"I've come to appreciate the role of the architect as a representative of the project and as part of the team who could articulate the vision."
Professor Robert J. McMahon

Chemical reaction

Transforming the UW Chemistry Building

As a chemistry professor at the University of Wisconsin – Madison, Bob McMahon has always been adept at studying how substances interact, combine and change to form new substances.

But in 2009 Bob began to consider a different kind of chemical reaction – one that would transform his department’s outdated lecture rooms and teaching labs into a state-of-the-art instructional facility.

The need had long been identified. As far back as 2000, when improvements were made to the Chemistry Department’s research facilities, officials knew they’d need upgraded instructional facilities.

Leaky sinks, poor ventilation and battered lab benches were no setting for a modern-day science laboratory. The outdated facilities limited modern teaching methods. Safety was also a concern. In two of the three chemistry towers, there were no fire sprinklers.

Most sections of the Chemistry complex hadn’t been improved since the 1960s. Nothing had been done since the Shain Tower renovation project in 2000.

Bob, who had served as chair of the facilities committee from 1995 to 2013 and department chair from 2013 to 2017, was well-versed with the need for improvements. But he could not have known how much STEM education enrollment would expand over the following 20 years.

The expansive general chemistry program would increase in size by 75 percent. And Organic Chemistry courses would more than double in enrollment.

“That’s what’s brought us to this need,” said Bob, currently Co-Chair of the Facilities Committee.

But the University didn’t have the property needed to expand until 2009 when UW finally acquired adjacent property. It was the critical step the department needed to move forward.

Making the case 

While many people were involved in tasks from fundraising to programmatic design, it was Bob who created the compelling case for the project by showing the scope and impact of the instructional activities in the chemistry department.

“There are various flavors to the chemistry department – physical, analytical, organic, inorganic… These teaching programs function as autonomous parts. I pulled everything together and showed what we do within a single department,” he said.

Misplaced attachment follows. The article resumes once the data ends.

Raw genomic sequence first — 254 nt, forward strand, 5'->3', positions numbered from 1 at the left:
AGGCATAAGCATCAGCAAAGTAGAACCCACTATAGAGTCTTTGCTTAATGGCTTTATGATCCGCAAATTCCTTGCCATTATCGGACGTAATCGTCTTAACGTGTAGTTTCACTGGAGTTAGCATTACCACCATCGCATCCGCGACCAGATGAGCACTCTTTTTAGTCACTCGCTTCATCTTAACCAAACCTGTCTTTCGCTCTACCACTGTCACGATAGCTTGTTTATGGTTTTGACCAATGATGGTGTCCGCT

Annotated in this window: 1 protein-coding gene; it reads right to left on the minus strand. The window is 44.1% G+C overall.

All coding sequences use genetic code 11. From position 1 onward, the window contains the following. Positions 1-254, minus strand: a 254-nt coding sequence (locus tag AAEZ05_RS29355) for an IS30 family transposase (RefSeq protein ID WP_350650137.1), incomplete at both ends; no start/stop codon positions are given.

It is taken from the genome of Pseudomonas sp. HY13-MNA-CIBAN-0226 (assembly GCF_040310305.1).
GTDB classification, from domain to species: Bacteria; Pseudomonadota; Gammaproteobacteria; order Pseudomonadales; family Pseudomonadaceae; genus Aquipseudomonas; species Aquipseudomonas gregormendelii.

The $133 million expansion and renovation project, newly under construction, will add a 188,000 SF eight-story tower, and renovate another 45,000 SF of the Chemistry Building. The four-year project officially started with a groundbreaking ceremony on Sept. 14.

The new tower will be constructed first, followed by the renovation of the existing facilities. The project is anticipated to be finished by early 2022.


Besides important upgrades to ventilation and fire control systems the new and remodeled space will house lecture halls, active learning classrooms, offices and instructional labs for undergraduate general, organic, inorganic, physical and analytical chemistry. It will feature renovated chemistry labs and transform the Chemistry Library into an Information Commons.

"We've been constrained for decades by facilities. To be able to unleash the talents of our staff, that's really exciting."
Professor Robert J. McMahon

UW Chemistry Facts

  • 188,000 SF Tower
  • 45,000 SF Renovation
  • $133 Million Cost
  • Est. Completion: 2022

A National model

The improvements will emphasize active learning techniques like small-group work. Spaces adjacent to labs will let students collaborate when analyzing lab experiments.

“I think our new facility and curriculum will be a national model,” Bob said. “The write-up rooms – the ability to work with a team and analyze data right there in a lab setting. Another thing is safety. That’s immersed in all of this – from fire sprinklers to better ventilation and having two exits to every lab.”

The department also benefitted from some fortuitous timing: At the same time the facility was being planned, the department was reviewing its curriculum. Each was able to inform the other, custom-fitting the improvements into the updated curriculum.

So just as the Shain Tower improvements helped with research, the improvements over the next several years will benefit teaching at the Chemistry Department.

Bob couldn’t be more pleased.

"I feel an obligation to the institution and to the next generation of students," he said. "I want this place to be as good as it possibly can."

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